World Journal of Surgery

, Volume 41, Issue 4, pp 1035–1039 | Cite as

Sleeve Gastrectomy Combined with the Simplified Hill Repair in the Treatment of Morbid Obesity and Gastro-esophageal Reflux Disease: Preliminary Results in 14 Patients

  • Daniel GeroEmail author
  • Lara Ribeiro-Parenti
  • Konstantinos Arapis
  • Jean-Pierre Marmuse
Original Scientific Report with Video



Our aim is to report our initial experience with a novel technique which addresses morbid obesity and gastro-esophageal reflux disease (GERD) simultaneously by combination of laparoscopic sleeve gastrectomy (LSG) and simplified laparoscopic Hill repair (sLHR).


Retrospective analysis of LSG+sLHR patients >5 months postoperatively includes demographics, GERD status, proton-pump inhibitor (PPI) use, body mass index (BMI), excess BMI loss (EBMIL), complications and GERD-Health Related Quality of Life (GERD-HRQL) questionnaire. LSG+sLHR surgical technique: posterior cruroplasty,  standard LSG, fixation of the esophagogastric junction to the median arcuate ligament.


Fourteen patients underwent LSG+sLHR [12 women and 2 men, mean (range) age 47 years (27–57), BMI 41 kg/m2 (35–65)]. Five patients had previous gastric banding (GB). All had symptomatic GERD confirmed by gastroscopy and/or upper-gastrointestinal contrast study, two with chronic cough, 10 took PPI daily. Twelve had hiatus hernia and two patulous cardia at surgical exploration. Associated interventions were three GB removals and one cholecystectomy. Postoperative complication was one surgical site infection. Follow-up of all patients at median 12.5 months (5–17) is as follows: symptomatic GERD 3/14 patients, chronic cough 0/14, daily PPI use in 1/14, mean EBMIL 68% (17–120), satisfaction 93%, mean GERD-HRQL score 3,28/50 (0–15), with 4 patients 0/50, occasional bloatedness in 2 patients and dysphagia not reported.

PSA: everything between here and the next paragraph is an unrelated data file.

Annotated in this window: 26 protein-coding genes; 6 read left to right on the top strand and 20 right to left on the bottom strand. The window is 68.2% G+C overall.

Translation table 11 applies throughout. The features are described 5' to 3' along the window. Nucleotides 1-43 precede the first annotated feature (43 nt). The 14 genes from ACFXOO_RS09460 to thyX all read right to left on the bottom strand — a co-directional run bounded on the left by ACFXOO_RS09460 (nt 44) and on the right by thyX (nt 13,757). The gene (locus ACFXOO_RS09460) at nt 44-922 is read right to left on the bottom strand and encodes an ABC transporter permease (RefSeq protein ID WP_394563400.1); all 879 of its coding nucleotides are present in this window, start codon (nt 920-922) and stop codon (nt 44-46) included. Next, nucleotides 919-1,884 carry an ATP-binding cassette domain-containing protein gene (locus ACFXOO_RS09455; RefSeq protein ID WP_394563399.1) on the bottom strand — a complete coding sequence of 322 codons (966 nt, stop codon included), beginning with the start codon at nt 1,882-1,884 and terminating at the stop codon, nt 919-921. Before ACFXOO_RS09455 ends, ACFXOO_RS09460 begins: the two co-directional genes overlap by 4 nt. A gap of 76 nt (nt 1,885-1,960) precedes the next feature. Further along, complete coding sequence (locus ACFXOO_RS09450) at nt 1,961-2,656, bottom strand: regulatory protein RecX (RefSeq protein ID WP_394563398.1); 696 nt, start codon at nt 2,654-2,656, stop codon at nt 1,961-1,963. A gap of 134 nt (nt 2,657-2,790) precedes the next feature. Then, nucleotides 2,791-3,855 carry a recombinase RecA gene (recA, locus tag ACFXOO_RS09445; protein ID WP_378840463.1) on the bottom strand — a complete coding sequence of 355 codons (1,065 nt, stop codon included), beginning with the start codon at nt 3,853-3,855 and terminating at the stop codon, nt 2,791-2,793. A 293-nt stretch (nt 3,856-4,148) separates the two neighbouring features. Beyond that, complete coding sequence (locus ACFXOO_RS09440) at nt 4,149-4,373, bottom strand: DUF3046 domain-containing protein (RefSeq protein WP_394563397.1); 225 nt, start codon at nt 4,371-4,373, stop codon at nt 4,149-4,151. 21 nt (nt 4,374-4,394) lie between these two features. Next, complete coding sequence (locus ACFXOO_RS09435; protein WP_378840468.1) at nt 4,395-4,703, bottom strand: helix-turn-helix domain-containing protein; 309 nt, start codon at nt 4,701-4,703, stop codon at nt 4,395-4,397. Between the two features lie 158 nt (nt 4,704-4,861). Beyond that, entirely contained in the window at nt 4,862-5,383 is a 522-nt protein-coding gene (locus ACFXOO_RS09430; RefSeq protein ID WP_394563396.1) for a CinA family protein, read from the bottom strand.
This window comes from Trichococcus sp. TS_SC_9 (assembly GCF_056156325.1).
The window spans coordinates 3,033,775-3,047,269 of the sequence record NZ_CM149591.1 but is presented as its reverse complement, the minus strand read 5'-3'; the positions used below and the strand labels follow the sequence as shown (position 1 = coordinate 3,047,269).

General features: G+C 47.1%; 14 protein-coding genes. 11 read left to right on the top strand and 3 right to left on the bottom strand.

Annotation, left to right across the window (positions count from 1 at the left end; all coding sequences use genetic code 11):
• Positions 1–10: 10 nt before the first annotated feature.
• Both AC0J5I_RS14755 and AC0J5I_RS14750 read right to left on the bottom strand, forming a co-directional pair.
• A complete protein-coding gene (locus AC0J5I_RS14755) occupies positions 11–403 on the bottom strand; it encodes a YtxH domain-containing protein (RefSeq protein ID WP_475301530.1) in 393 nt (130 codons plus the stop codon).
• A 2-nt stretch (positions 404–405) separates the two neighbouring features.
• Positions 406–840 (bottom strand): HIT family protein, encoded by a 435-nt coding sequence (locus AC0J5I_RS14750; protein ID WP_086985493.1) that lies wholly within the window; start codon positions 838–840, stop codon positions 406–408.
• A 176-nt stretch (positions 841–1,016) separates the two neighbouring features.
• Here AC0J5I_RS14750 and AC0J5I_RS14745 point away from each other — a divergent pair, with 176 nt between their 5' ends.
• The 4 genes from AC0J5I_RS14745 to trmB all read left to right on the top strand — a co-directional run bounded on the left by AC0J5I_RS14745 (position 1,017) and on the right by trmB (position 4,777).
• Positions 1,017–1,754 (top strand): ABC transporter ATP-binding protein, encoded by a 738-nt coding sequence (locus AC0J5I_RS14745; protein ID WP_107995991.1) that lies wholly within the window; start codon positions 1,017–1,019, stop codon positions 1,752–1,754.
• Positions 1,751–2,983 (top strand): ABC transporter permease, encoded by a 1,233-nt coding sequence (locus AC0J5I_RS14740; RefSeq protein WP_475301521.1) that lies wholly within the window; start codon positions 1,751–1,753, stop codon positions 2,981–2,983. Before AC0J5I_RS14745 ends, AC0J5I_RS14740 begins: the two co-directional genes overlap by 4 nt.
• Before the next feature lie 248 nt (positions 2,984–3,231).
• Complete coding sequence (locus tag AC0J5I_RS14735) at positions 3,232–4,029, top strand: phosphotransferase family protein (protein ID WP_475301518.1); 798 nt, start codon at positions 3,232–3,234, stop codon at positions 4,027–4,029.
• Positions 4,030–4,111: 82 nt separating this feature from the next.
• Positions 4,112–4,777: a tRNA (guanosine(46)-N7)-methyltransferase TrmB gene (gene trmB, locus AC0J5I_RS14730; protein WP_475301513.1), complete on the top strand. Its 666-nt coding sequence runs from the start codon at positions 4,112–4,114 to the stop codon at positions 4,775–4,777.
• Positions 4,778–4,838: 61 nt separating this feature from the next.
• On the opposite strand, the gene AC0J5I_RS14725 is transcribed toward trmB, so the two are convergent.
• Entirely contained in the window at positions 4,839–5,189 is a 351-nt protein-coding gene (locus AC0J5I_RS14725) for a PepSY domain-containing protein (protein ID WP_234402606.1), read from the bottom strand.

The novel technique which combines LSG with sLHR is feasible, safe and can be associated with GB removal. Preliminary results showed patient satisfaction, high remission rate of preexisting GERD, decrease in PPI use and unimpaired weight loss. Further evaluation is necessary in a controlled and staged manner to establish the technique’s real effectiveness.


Hiatus Hernia Laparoscopic Sleeve Gastrectomy Lower Esophageal Sphincter Symptomatic GERD Erosive Esophagitis 
These keywords were added by machine and not by the authors. This process is experimental and the keywords may be updated as the learning algorithm improves.



We are grateful to Mr Iván Eln for his precious contribution to the line art figure.

Compliance with ethical standards

Conflict of interest

Daniel Gero, Lara Ribeiro-Parenti, Konstantinos Arapis and Jean-Pierre Marmuse have no conflicts of interest or financial ties to disclose.

Supplementary material

Supplementary material 1 (AVI 185405 kb)


  1. 1.
    Patti MG (2015) An evidence-based approach to the treatment of gastroesophageal reflux disease. JAMA Surg 2:1–6Google Scholar
  2. 2.
    Santoro S, Lacombe A, Aquino CG, Malzoni CE (2014) Sleeve gastrectomy with anti-reflux procedures. Einstein (Sao Paulo) 12(3):287–294CrossRefGoogle Scholar
  3. 3.
    Pandolfino JE, El-Serag HB, Zhang Q, Shah N, Ghosh SK, Kahrilas PJ (2006) Obesity: a challenge to esophagogastric junction integrity. Gastroenterology 130(3):639–649CrossRefPubMedGoogle Scholar
  4. 4.
    Oor JE, Roks DJ, Ünlü Ç, Hazebroek EJ (2016) Laparoscopic sleeve gastrectomy and gastroesophageal reflux disease: a systematic review and meta-analysis. Am J Surg 211(1):250–267CrossRefPubMedGoogle Scholar
  5. 5.
    Rosenthal RJ, Diaz AA, International Sleeve Gastrectomy Expert Panel et al (2012) International sleeve gastrectomy expert panel consensus statement: best practice guidelines based on experience of >12,000 cases. Surg Obes Relat Dis 8(1):8–19CrossRefPubMedGoogle Scholar
  6. 6.
    Mahawar KK, Carr WR, Jennings N, Balupuri S, Small PK (2015) Simultaneous sleeve gastrectomy and hiatus hernia repair: a systematic review. Obes Surg 25(1):159–166CrossRefPubMedGoogle Scholar
  7. 7.